Antarctica

SKUA

Skua is a funny word. It’s the name of a bird that migrates to Antarctica in the winter. There’s also an Arctic skua but from pictures it looks smaller than its southern cousin.

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Skuas basically look like oversized, brown seagulls. This doesn’t sound very exciting, I know. But when the only other animals you have seen in the past two months are seals (I’ve yet to spot a penguin), it’s actually pretty exciting.
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The skuas weren’t down here when I first arrived. They didn’t start showing up until about a month ago. When the seals are birthing, the skuas hang out next to them on the sea ice to eat the placenta (gross). A couple of the skuas have taken to parking themselves at the entrance to the building where the cafeteria is and attacking anyone walking out with a plate of food. If you dare to do this, you have to cover your food or have it in an anti-skua device (aka tupperware). They can fly up to 30 miles an hour, so a skua dive bombing your dinner plate isn’t going to end well.
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Skuas dumpster diving. Photo credit
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Anything seen as harassing the birds is against the Treaty since they are a protected species. We can’t approach them, can’t try to move them or do anything to them really. Last year, when a skua landed on one of the vans, they had to switch all the passengers over to a new van because they couldn’t drive off with the bird on top. As soon as the second van moved, the skua flew away. The only people allowed to try to move them is the fire crew and that’s only if the birds are on the runway when a plane is trying to take off or land.
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Roald Amundsen, the first person to make it to the South Pole, apparently ate skuas as a meal (again, gross); I can’t imagine they were appetizing. In my google searching, I came across an online version of Amundsen’s South Pole logs where he mentioned two occasions the cook prepared skuas as a meal. One of these two meals was Christmas. Thank god for the Antarctic Treaty since we are not allowed to eat skuas here, so I have no fear of that as my Christmas meal.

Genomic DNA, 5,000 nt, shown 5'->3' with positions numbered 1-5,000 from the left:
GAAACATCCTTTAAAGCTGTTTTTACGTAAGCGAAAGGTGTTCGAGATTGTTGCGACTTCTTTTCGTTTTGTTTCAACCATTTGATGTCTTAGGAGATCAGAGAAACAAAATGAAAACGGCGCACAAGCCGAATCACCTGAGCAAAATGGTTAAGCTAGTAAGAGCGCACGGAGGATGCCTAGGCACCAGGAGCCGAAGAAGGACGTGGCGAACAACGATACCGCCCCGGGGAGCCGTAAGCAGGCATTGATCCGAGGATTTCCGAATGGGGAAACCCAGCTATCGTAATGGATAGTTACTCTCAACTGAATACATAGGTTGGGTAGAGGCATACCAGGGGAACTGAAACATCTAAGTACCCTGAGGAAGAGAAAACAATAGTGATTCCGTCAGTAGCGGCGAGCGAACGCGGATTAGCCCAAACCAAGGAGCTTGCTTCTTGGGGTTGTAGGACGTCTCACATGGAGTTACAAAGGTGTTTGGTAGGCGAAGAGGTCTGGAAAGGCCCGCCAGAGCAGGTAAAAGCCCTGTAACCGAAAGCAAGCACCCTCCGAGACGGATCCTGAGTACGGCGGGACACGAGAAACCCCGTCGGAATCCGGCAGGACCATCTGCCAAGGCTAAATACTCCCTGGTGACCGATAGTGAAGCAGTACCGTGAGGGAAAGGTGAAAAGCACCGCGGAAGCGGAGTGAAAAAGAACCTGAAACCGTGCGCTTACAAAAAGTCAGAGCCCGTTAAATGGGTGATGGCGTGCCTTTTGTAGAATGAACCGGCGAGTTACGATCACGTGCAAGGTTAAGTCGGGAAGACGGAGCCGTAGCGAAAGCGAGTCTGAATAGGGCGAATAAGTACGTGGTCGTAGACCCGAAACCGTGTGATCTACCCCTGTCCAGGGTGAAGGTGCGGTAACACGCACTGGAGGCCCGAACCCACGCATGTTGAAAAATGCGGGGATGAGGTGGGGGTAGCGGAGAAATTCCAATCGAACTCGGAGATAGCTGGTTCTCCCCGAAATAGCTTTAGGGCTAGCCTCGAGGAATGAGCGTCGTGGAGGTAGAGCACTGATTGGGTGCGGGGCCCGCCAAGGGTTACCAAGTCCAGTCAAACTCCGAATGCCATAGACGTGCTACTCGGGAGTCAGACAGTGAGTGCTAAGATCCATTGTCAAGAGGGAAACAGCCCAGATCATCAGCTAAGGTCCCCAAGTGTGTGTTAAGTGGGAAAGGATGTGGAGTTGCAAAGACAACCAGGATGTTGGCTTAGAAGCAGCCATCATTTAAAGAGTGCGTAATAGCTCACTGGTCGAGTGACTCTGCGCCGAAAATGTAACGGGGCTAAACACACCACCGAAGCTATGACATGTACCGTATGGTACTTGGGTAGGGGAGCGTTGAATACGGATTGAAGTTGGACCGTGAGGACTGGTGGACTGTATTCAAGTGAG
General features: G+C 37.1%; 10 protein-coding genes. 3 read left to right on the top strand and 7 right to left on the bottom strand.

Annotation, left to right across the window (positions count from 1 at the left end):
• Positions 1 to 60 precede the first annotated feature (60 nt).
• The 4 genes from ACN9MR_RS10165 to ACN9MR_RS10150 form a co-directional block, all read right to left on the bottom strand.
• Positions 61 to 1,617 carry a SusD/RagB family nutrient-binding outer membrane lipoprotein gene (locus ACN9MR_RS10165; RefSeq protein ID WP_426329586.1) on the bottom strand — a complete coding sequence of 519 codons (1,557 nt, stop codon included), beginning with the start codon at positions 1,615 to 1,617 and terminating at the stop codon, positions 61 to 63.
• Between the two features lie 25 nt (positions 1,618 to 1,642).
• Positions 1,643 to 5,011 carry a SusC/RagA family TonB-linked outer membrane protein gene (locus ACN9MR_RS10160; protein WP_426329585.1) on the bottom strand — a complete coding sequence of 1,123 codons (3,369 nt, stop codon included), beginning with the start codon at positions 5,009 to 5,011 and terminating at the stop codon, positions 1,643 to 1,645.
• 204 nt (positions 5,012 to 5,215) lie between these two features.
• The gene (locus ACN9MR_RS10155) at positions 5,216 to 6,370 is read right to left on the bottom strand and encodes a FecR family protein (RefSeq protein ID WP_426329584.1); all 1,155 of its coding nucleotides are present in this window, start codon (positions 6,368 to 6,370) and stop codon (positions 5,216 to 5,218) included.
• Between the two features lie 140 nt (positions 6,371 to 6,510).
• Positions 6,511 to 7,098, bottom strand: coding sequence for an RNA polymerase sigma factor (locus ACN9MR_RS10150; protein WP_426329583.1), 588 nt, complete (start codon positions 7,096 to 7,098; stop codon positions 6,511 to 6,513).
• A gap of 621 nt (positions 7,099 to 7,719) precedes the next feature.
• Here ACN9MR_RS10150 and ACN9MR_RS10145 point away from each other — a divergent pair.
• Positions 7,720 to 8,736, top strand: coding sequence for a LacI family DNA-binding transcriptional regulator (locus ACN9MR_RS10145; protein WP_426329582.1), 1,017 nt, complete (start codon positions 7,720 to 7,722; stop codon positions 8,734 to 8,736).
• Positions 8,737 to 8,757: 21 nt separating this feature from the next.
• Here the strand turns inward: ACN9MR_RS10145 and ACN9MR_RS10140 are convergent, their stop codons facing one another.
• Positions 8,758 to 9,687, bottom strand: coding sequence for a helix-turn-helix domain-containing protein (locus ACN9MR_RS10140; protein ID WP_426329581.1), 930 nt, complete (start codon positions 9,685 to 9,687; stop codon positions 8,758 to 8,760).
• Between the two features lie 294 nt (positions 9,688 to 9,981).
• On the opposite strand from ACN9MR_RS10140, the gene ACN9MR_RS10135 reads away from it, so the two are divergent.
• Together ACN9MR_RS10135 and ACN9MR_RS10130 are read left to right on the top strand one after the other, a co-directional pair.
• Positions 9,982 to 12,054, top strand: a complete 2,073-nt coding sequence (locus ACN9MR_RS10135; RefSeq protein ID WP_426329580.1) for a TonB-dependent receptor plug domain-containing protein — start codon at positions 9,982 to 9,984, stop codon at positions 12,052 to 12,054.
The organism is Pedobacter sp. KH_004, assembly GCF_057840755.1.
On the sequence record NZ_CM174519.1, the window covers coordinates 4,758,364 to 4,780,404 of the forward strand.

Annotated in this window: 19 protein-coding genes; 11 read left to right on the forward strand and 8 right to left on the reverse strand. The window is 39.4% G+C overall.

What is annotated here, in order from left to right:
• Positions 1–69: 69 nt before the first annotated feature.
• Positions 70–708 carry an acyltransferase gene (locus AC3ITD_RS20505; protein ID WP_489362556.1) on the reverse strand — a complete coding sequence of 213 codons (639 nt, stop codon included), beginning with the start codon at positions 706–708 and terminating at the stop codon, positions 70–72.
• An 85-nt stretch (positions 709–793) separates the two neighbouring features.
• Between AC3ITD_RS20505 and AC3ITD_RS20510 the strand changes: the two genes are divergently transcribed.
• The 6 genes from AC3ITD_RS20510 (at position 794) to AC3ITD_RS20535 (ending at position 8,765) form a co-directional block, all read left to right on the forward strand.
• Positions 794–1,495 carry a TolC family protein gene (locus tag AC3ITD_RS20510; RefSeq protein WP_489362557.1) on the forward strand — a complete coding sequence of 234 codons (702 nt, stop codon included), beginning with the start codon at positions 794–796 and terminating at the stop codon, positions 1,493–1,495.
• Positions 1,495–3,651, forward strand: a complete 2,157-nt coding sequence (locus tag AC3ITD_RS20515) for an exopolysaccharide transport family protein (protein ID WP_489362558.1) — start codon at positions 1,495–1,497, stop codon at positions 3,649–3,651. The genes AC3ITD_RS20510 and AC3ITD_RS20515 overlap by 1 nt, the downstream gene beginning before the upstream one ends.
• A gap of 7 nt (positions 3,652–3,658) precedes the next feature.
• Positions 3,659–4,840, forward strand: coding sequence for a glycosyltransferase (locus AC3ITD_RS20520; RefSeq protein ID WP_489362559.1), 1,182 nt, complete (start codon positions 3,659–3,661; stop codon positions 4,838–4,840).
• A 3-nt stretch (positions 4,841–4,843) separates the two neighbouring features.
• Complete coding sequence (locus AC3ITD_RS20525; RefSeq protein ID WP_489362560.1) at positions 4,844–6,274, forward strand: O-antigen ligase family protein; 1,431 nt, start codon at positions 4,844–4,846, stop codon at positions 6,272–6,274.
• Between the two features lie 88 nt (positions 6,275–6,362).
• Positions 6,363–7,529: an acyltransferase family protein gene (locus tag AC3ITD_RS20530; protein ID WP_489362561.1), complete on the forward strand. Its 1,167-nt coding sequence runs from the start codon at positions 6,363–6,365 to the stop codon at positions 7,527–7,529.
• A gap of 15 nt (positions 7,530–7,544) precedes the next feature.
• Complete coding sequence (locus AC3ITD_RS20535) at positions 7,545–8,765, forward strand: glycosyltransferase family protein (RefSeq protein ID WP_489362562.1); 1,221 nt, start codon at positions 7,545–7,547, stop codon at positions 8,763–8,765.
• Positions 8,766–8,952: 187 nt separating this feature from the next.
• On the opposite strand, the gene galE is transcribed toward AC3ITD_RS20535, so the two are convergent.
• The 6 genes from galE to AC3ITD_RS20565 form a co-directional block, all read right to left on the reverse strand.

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Skuas like to sit directly in the middle of the road. Apparently one year someone was driving Ivan, our terra bus, and there was a skua in the middle of the road. This vehicle, by the way, 67,000 lbs, so you can imagine it’s a bit hard to maneuver quickly. The driver decided he wouldn’t be able to move out of the bird’s way, but that the bird would surely move itself out of the way before being flattened by the vehicle. Nope. Maybe they did dine on skua that night in the cafeteria.
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At McMurdo, skua has another meaning. There’s a small building tucked away behind some other buildings called Skua Central. Essentially it is a freecycle where you can donate gently used items you no longer use, or pick up donated items for yourself. Need a sweatshirt? Skua. Forgot slippers? Skua. Tupperware? Skua. Shoes? Skua. You get the idea. When there are theme parties, skua is a great resource to find an outfit. We found holiday decorations in there as well. My friend Derrel found a belt that someone had fashioned knee pads onto the hips and a cupholder for your beer. He set it down thinking he didn’t want it and I instantly snatched it up. It can also be a verb: “Where’d you get that awesome t-shirt?” “I skua’d it!”
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Skua Central written in Greek. Photo Credit
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Inside. Photo credit
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Someone dressed as the Hulk dumpster diving a skua bin… welcome to McMurdo. Photo credit

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None of these photos are mine. I don’t have photos of any of these items discussed. They all have their credits though, calm down.

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